Israel’s kidnapping saga is finally over. Or is it?
The two Palestinian men suspected of kidnapping and murdering three Israeli teenagers in June were killed in a shootout with Israeli security forces, Israel said Tuesday, bringing some comfort to a nation deeply affected by the loss.
But their deaths before dawn in the West Bank city of Hebron are unlikely to restore the relative quiet that prevailed before the summer, given the escalation of Israeli-Palestinian violence since then and the declining faith among Palestinians in a peaceful path to end the conflict.
The overnight operation reportedly took place near Hebron University, where clashes broke out Tuesday morning between Israeli forces and Palestinians and at least one building was set on fire. That is but the latest example of growing unrest in the West Bank – not to mention East Jerusalem – since the June 12 kidnappings.
Israel’s detention of more than 400 Hamas suspects across the West Bank, in operations that led to the killing of 27 Palestinians by Israeli security forces, has inflamed tensions in the territory. July saw a fivefold uptick in Palestinian attacks against Israelis, and a spate of protests – one drawing more than 10,000 people.
Hamas followed Israel’s broad crackdown with an escalation in rocket fire from the Gaza Strip into Israel in the run-up to a third Gaza war. The 7-week conflict, in which more than 2,100 Palestinians and 71 Israelis were killed, raised the Islamist movement’s popularity to a level unseen since 2006.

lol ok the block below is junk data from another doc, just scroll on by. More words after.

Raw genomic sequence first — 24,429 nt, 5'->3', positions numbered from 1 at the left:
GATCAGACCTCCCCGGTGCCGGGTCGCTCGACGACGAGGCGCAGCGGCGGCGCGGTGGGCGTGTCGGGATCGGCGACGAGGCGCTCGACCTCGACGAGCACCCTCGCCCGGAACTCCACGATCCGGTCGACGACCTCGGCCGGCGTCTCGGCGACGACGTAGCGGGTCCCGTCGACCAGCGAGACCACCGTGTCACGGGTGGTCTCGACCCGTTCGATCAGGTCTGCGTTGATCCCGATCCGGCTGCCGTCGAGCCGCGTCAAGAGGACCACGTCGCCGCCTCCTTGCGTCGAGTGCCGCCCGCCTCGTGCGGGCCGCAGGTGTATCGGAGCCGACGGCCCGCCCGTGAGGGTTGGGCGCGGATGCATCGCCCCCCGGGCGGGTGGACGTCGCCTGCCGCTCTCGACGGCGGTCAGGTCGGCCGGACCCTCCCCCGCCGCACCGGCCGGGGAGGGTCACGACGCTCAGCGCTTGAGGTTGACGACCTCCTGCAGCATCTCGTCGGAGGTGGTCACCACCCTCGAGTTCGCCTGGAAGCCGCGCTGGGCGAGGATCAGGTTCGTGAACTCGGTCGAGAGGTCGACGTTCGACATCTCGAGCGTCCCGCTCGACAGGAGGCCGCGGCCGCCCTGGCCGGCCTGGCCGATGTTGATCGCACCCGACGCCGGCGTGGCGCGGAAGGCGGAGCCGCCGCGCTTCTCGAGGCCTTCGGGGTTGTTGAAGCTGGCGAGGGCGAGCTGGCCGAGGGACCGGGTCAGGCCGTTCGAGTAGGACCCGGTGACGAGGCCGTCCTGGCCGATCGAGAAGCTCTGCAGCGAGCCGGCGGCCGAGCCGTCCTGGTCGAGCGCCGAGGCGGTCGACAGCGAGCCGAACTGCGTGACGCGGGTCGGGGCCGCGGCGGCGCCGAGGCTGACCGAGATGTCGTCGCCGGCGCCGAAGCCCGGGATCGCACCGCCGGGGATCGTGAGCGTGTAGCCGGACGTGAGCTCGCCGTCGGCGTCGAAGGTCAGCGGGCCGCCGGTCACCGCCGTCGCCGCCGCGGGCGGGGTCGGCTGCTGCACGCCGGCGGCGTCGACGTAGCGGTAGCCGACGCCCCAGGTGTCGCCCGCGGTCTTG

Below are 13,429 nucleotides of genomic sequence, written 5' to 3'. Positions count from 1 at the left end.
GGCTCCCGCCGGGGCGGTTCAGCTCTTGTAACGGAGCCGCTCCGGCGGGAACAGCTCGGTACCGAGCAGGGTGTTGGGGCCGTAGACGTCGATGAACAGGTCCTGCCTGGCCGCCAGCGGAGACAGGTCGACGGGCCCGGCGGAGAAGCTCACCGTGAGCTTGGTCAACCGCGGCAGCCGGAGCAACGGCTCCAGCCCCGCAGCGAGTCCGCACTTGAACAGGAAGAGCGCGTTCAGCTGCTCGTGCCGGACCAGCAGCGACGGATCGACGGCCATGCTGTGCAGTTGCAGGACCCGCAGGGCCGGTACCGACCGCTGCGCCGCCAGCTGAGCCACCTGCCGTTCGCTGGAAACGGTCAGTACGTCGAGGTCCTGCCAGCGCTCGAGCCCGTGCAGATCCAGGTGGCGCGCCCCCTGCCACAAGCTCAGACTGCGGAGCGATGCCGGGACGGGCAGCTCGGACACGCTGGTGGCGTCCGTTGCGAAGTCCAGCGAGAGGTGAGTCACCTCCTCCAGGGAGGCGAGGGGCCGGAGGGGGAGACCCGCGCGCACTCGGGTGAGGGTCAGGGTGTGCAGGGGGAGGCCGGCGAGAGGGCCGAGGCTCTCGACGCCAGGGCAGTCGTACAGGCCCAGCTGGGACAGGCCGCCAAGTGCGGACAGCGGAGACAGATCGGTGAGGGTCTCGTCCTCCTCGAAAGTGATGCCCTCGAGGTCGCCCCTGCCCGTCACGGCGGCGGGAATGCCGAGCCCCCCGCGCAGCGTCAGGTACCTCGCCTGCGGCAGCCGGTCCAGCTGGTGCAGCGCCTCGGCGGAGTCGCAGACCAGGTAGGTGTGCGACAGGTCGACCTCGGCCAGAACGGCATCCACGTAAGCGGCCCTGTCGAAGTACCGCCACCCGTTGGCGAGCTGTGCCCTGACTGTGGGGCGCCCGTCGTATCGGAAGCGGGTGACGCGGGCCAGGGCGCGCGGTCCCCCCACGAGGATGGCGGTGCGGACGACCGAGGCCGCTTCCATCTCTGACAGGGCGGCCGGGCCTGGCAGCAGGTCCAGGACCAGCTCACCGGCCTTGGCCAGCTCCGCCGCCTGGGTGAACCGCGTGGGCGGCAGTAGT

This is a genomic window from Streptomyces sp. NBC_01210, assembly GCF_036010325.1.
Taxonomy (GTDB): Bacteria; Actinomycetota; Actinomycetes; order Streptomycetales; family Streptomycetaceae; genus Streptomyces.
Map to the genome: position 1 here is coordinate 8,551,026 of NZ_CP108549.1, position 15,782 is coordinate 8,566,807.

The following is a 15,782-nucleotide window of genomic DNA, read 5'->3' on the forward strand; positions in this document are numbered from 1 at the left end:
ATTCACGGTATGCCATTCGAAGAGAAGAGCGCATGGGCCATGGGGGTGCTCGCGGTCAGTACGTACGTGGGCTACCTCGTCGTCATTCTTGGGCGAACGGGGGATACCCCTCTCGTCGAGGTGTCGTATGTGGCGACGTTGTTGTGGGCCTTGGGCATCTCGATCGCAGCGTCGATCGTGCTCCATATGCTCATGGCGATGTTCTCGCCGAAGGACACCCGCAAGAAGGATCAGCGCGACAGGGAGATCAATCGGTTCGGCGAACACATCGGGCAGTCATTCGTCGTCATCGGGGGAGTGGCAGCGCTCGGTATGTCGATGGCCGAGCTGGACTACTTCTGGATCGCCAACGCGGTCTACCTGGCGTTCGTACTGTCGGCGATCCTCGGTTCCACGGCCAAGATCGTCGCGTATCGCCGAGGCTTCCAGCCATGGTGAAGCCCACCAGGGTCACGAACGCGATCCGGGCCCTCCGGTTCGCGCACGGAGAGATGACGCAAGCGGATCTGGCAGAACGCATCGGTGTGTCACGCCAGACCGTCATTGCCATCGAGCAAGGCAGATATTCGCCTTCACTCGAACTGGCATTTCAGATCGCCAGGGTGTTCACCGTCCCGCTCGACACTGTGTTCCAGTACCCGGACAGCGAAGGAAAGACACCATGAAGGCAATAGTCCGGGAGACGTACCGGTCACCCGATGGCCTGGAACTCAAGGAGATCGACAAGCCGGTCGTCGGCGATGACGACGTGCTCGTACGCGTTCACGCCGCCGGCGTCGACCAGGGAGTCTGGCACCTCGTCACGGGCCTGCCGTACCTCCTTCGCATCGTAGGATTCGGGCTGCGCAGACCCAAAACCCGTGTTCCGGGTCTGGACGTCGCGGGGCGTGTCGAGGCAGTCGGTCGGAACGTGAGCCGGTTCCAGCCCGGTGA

Support for President Abbas declines
The West Bank crackdown and Gaza war, which Hamas has hailed as a success, have fed the perception among Palestinians that non-violence and negotiations are ineffective, undermining Palestinian Authority President Mahmoud Abbas.
More than twice as many Palestinians say they would support Hamas leader Ismail Haniyeh for president over Mr. Abbas, and 70 percent of Palestinians in the West Bank now support adopting Hamas’s method of fighting the Israeli occupation, according to a survey carried out immediately after the Aug. 26 Gaza cease-fire. Hamas’s TV station, Al Aqsa, is for the first time the No. 1 most-watched channel in the West Bank by a wide margin.
As for the kidnappings, nearly one-third of Palestinians in the West Bank don’t believe they even occurred, with many seeing it as an Israeli pretext for cracking down. Of the rest, 45 percent supported the teens’ kidnapping and 41 percent supported their murder.
Israel immediately blamed Hamas for the kidnapping and soon identified two main suspects, Amer Abu Aysha and Marwan Qawasme, whose family has connections to Hamas but is also known for engaging in violence even when Hamas seeks quiet. An exiled Hamas leader in Turkey has since said they were acting on behalf of the organization, though his level of operational knowledge is uncertain. An Israeli indictment stated that the suspects received funding from a Qawasme relative in Gaza to purchase four guns and a car with Israeli license plates.
A policy of kidnappings
Whether or not Hamas had foreknowledge of this particular kidnapping, it repeatedly encouraged kidnappings leading up to the event and has since championed both Mr. Qawasme and Mr. Abu Aysha. The fact that the two suspects were killed by Israeli troops in an apparent shoot-out may increase perceptions of their heroism and encourage other Palestinians to use violence to fight the Israeli occupation of lands conquered in 1967, where more than 600,000 Israelis now live.
Hamas spokesman Sami Abu Zuhri in Gaza was quoted by Reuters as saying, "Hamas praises the role martyrs Abu Aysha and Kawasme played in chasing down Israeli settlers, and we stress that their assassination will not weaken the resistance."
Israeli and Palestinian delegations are set to resume Cairo negotiations Tuesday over the terms of the Gaza cease-fire, after Palestinians decided against withdrawing their delegation in protest over the killings.